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January 9, 2014

Clinical dictionary goes world-wide

A clinical dictionary for foreign and beginning students in the health-care professions, begun as part of a Pitt massive open online course, or MOOC, has become a worldwide project being used by people in 36 U.S. states and 73 countries.

Valerie Swigart, a faculty member in health promotion and development in the School of Nursing, created the six-week MOOC, Clinical Terminology for International and American Students, with Michael Gold, emeritus faculty of public administration in the Graduate School of Public and International Affairs. It had more than 16,000 enrollees and ended Dec. 16.

School of Nursing Dean Jacqueline Dunbar-Jacob had suggested the course because students in the health-care professions find themselves learning a kind of foreign language — medical terms, including numerous variants and abbreviations — when they first are placed in a clinical setting. This is especially difficult when the student’s native language is not English, but it is a tough hurdle for anyone.

“The dictionary was meant to be an adjunct,” says Gold, “because with a six-week course you can’t cover everything you want to.”

The professors looked at existing dictionaries, “and we just weren’t happy with what we saw,” Gold says, “so we decided to go ahead and build it.”

Now the dictionary has taken on a life of its own. “Not only is it a beginner’s clinical dictionary, but it is also for people in foreign countries who are trying to attach what they hear to English terminology,” he explains.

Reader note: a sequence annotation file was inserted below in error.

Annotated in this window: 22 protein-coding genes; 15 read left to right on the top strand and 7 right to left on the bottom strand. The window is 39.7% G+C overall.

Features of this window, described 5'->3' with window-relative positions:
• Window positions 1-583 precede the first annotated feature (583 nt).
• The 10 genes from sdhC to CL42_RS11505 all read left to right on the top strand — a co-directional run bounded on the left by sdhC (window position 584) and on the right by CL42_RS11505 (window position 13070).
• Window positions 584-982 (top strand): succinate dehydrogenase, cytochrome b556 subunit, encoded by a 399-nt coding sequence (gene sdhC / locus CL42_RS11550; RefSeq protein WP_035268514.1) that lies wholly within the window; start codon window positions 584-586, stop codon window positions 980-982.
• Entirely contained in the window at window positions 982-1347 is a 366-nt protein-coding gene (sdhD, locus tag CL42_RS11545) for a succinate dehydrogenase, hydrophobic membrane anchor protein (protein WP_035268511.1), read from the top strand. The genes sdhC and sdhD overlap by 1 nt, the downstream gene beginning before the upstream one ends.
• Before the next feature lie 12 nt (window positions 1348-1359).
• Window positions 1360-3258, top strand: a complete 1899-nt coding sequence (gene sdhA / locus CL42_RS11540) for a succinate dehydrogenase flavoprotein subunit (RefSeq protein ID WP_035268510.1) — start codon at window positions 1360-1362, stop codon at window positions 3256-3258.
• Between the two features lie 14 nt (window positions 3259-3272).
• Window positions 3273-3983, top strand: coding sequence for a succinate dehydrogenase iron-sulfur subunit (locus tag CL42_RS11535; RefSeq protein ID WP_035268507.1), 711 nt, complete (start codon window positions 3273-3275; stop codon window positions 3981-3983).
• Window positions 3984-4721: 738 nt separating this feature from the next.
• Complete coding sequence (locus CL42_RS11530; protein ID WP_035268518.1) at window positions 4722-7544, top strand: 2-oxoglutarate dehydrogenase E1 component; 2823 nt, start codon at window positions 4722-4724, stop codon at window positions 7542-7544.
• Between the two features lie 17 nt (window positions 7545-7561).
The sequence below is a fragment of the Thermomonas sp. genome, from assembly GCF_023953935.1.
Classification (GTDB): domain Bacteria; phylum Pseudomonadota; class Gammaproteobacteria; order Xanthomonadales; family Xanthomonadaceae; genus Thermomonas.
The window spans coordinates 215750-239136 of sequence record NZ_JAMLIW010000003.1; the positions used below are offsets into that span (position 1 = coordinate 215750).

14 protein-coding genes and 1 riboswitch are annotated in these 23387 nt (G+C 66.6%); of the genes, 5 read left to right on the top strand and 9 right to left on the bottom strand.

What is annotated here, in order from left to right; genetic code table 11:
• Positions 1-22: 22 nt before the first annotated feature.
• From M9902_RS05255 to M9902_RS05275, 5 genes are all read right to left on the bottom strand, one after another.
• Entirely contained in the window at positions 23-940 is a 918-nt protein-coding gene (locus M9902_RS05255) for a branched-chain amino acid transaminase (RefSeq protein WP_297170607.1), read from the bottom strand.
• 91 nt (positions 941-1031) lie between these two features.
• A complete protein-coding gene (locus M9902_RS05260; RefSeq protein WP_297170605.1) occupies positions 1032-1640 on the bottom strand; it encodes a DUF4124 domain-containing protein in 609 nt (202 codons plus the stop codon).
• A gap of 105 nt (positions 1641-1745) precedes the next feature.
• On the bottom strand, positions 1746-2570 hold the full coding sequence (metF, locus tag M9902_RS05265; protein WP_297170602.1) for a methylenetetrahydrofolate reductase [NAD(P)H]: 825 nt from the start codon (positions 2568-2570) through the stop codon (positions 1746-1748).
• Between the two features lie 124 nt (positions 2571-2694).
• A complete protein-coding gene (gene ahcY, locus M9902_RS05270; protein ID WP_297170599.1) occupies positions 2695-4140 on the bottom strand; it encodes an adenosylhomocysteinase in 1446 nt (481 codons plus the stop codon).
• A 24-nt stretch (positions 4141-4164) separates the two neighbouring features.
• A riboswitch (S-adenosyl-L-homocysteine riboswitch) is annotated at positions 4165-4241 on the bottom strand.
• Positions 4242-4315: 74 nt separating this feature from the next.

The online resource, Clinical Terminology Dictionary for Beginning International and U.S. Health Care Providers (, offers definitions, abbreviations, audio and phonetic pronunciations in English, plus a usage sample in a sentence and, occasionally, even a picture, for more than 300 terms so far.

The dictionary has contributions in German, Greek, Farsi, French, Italian, Russian, Spanish, Turkish, Chinese and Polish as well, with 34 more languages to pick from when adding entries. Anyone can contribute, although all contributors are vetted and their entries are edited. But Swigart and Gold are counting on native speakers of foreign tongues, particularly medical translators, to add more material to help compatriots learn the English equivalents.

“English is really an international clinical language,” Gold notes. “But some people will be using their own language and they want to know what the English is. We just had a request to put in Hungarian, so that will be going in shortly.”

Swigart even expects to find a Cambodian contributor. “We have a teacher who takes students to Cambodia.”

Right now the dictionary has 40 people authorized to add items. Swigart examines a list of those requesting to participate in the last 12 hours: There is an English as a Second Language teacher in France, a fifth-year Brazilian medical student, and a doctor in Mexico, among others.

Entries in the dictionary can be viewed by category, such as diseases and symptoms and laboratory tests. They also can be searched by five different criteria, including partial and related terms. Soon the dictionary also will be searchable by foreign terms and abbreviations.

“It’s a beginner’s dictionary, so we’re not aiming for everything” that might go in a full medical dictionary, Swigart says -— just terms encountered in the first four months of training. She believes it will help the clinical performance of a large group of students in the future “and improve patient safety.”

-—Marty Levine

Filed under: Feature,Volume 46 Issue 9

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